who are working with 3D meshes. It can be used to inspect, optimize, and convert
meshes. Cmodview has basic material editing capabilities which can be used to change
textures and colors of mesh elements.
Prebuilt versions are available for Mac OS X and Windows:
Mac Disk Image: http://www.celestiaproject.net/~claurel/celest ... odview.dmg
Zip archive for Windows: http://www.celestiaproject.net/~claurel/celest ... -win32.zip
The code for cmodview is already committed to the Celestia SVN repository, so you can build it
yourself for any system capable of running Celestia. Currently, cmodview requires Qt 4.6 to build,
but this requirement will be relaxed so that cmodview can work with Qt 4.5.
3D mesh files are an important component of many Celestia add-ons, but it's
difficult work getting meshes from modeling software into a form that's ideal
Celestia supports two 3D file formats: 3D Studio (3ds) and
cmod. While most 3D modeling apps can export 3DS files, the format is a very
old one with many limitations: a 65535 triangle limit per submesh, 8.3
character texture file names, and no support for storing surface normals or
tangents. The cmod format is a better match for the capabilities of modern
graphics hardware, but the tools support for cmod has been fairly poor. Using
advanced features like emissive maps and normal maps required hand editing,
The biggest benefit of cmodview is simply the ability to interactively
preview 3D models without having to launch Celestia. You can make changes to a
model inside of cmodview and instantly see the effects. Or, if you're
using some other program to modify a model, you can reload it in cmodview
with a couple keystrokes.
- Load cmod, 3DS, and Wavefront obj format files; save as binary cmod.
- Generate surface normals
- Generate tangents for normal maps
- Optimize models by eliminating duplicate vertices and aggregating meshes
- Apply normal maps, specular maps, and emissive maps to models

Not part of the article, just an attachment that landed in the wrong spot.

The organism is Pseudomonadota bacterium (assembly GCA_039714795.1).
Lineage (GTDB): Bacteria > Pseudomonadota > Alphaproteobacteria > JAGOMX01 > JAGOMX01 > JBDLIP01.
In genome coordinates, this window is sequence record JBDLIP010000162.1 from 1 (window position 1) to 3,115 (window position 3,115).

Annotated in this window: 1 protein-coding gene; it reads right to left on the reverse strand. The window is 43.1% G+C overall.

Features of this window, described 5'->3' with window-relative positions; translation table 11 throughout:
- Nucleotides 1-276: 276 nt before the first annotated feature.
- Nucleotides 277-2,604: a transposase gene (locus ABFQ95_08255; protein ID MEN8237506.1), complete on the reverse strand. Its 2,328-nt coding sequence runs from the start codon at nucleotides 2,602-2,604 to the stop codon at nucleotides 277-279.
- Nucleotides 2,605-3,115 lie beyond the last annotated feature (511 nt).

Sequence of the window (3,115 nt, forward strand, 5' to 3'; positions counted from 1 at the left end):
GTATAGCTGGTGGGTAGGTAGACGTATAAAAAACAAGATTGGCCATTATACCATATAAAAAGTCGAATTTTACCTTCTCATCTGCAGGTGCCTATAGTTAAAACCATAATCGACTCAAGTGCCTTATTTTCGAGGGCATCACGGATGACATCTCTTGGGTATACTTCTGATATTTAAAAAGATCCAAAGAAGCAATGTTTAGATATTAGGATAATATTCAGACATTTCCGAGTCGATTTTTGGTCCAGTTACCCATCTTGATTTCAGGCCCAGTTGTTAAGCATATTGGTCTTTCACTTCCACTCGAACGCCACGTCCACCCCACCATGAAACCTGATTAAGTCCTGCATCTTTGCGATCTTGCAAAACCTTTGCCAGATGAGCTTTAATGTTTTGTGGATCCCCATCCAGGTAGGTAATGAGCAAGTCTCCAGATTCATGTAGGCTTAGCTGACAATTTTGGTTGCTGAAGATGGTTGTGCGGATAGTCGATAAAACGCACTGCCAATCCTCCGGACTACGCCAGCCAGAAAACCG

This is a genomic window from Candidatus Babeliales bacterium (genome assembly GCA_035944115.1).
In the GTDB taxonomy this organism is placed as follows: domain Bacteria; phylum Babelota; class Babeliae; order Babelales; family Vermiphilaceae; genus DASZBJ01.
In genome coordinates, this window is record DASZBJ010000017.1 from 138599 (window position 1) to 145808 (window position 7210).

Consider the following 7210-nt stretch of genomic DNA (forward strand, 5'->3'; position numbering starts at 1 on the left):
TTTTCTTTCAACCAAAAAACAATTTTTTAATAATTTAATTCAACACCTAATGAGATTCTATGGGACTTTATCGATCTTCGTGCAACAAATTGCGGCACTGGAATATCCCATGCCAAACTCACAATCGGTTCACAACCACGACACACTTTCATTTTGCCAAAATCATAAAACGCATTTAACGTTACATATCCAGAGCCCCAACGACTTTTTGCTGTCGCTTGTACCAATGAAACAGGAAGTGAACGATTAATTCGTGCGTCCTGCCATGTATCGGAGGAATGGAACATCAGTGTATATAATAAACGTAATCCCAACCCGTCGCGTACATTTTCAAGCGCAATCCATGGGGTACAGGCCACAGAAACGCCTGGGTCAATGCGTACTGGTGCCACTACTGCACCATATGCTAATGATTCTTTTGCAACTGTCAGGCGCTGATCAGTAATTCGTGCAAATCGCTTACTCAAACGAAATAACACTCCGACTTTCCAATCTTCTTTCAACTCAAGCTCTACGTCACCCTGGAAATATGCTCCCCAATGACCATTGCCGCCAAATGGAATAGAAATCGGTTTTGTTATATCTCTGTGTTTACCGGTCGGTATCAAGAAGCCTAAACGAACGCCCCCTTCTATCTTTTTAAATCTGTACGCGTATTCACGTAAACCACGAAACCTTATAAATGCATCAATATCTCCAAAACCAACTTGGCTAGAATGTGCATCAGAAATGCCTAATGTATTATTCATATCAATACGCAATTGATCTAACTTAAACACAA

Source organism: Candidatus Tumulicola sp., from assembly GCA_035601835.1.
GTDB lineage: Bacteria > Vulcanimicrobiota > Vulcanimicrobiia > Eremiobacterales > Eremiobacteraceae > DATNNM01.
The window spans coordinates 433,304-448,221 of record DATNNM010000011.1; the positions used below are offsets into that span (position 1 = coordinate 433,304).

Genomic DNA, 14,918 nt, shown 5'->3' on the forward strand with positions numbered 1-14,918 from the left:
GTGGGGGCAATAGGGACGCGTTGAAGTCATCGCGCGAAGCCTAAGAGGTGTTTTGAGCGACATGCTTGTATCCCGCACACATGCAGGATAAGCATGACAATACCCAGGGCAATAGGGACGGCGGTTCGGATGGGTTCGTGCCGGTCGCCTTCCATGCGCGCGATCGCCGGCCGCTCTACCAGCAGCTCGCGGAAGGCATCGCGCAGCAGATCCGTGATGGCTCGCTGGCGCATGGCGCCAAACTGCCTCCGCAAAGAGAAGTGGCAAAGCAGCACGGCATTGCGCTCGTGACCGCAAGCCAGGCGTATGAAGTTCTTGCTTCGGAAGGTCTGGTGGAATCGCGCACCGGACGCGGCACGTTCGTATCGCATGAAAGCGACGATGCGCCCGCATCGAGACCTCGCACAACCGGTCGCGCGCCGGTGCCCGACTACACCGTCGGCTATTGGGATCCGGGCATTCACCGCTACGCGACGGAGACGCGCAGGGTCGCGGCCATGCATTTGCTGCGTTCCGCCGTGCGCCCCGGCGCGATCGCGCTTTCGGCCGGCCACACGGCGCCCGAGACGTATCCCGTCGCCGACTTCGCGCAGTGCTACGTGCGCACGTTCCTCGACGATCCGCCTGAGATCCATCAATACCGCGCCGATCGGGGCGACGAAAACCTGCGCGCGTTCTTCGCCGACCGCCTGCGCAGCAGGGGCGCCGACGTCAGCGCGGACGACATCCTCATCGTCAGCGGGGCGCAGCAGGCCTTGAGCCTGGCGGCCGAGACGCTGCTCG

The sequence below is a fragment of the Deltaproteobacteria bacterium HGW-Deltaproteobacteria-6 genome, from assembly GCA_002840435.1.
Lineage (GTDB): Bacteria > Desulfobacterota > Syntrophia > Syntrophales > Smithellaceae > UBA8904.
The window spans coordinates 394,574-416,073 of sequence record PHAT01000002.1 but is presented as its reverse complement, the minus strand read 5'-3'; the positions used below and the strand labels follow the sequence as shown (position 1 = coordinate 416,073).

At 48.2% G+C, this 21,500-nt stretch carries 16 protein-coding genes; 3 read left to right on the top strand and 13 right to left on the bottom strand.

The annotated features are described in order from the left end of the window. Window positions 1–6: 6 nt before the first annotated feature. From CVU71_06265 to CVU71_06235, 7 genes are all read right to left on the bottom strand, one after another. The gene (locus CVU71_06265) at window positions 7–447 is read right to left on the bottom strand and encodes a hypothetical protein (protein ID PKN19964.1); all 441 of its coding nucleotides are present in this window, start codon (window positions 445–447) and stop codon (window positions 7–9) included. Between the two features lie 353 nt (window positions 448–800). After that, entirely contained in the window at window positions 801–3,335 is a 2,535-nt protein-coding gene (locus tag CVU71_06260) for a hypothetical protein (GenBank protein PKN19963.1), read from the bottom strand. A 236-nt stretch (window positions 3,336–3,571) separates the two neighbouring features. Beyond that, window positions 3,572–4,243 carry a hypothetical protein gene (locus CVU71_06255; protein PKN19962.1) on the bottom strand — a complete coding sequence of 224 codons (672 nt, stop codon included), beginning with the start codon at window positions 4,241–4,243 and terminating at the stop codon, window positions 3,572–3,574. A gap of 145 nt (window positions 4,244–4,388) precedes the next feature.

- View in OpenGL 2.0 mode or fixed function mode (fixed function is equivalent to
Celestia's basic render path.) This is useful for checking out how a model will appear
on both old and new graphics hardware.
- Show model statistics: number of triangles, vertices, materials, and submeshes
- Designed for Celestia: automatically looks for textures in textures/medres
folder, loads dxt5nm compressed normal maps, etc.
- Select Open from the File menu to load a 3ds, cmod, or Wavefront OBJ file
- Left drag the mouse to rotate the model
- Right drag (or Alt+Left drag) the mouse to rotate the light sources
- Click on a mesh to select a primitive group. A primitive group is a
set of triangles, lines, or points with a single material applied.
The selected mesh is shown highlighted with a green wireframe.
- The material editor on the right shows the properties of the material
assigned to the currently selected group. Changes to the material are
reflected instantly in the model view window.
- If the model doesn't appear to have any shading, it's probably because
it doesn't contain any surface normals. Use 'Generate Normals' in the
Operations menu to recover surface normals from the mesh geometry.
- Not all models have texture coordinates. If you add a texture in
the material editor and nothing changes on the model, it's probably
because of missing texture coordinates. This is something that has to
be fixed in a 3D modeling program, as it is outside the scope of
- Use 'Generate Tangents' (in the Operations menu) when you want to
use a normal map. Texture coordinates are required to generate surface
tangents. Don't generate tangents unless you're planning to add a
normal map to a mesh, as they do increase the size of the model file.
- Generating normals produces lots of duplicate vertices. After
generating normals, try using Uniquify Vertices (also in the
Operations menu) to clear out the unneeded data.
- The Wavefront OBJ format has two big advantages over 3DS:
it can store surface normals, and it doesn't suffer from the 64K
triangle limit. (NOTE: material libraries for obj files aren't
supported yet, so you need to add textures and colors yourself.)
Material Editor Tips
- For non-shiny surfaces like paper and chalk, disable specular lighting
by setting the specular color to black.
- Create shiny, plastic like surfaces by setting the specular color to
white and using a shininess of 60 or higher.
- Create metallic looking surface by setting the specular color to be
the same as the diffuse color. For duller metal, use a low shininess
around 5 - 15; for polished metal, choose a higher value.
- To make textured surfaces look metallic, set the specular map to be
the same as the diffuse map and set the specular color to white.
- Emissive maps can be used to make some regions of a model appear self-illuminating.
- Material libraries for Wavefront obj files are not supported yet.
- No way to export cmod ASCII files (just binary for now)
- Wildcard extensions (e.g. marsmap.*) for texture maps aren't supported yet.
- No way to to select lines and points yet
(Centaur stage model from the LCROSS add-on by BrianJ)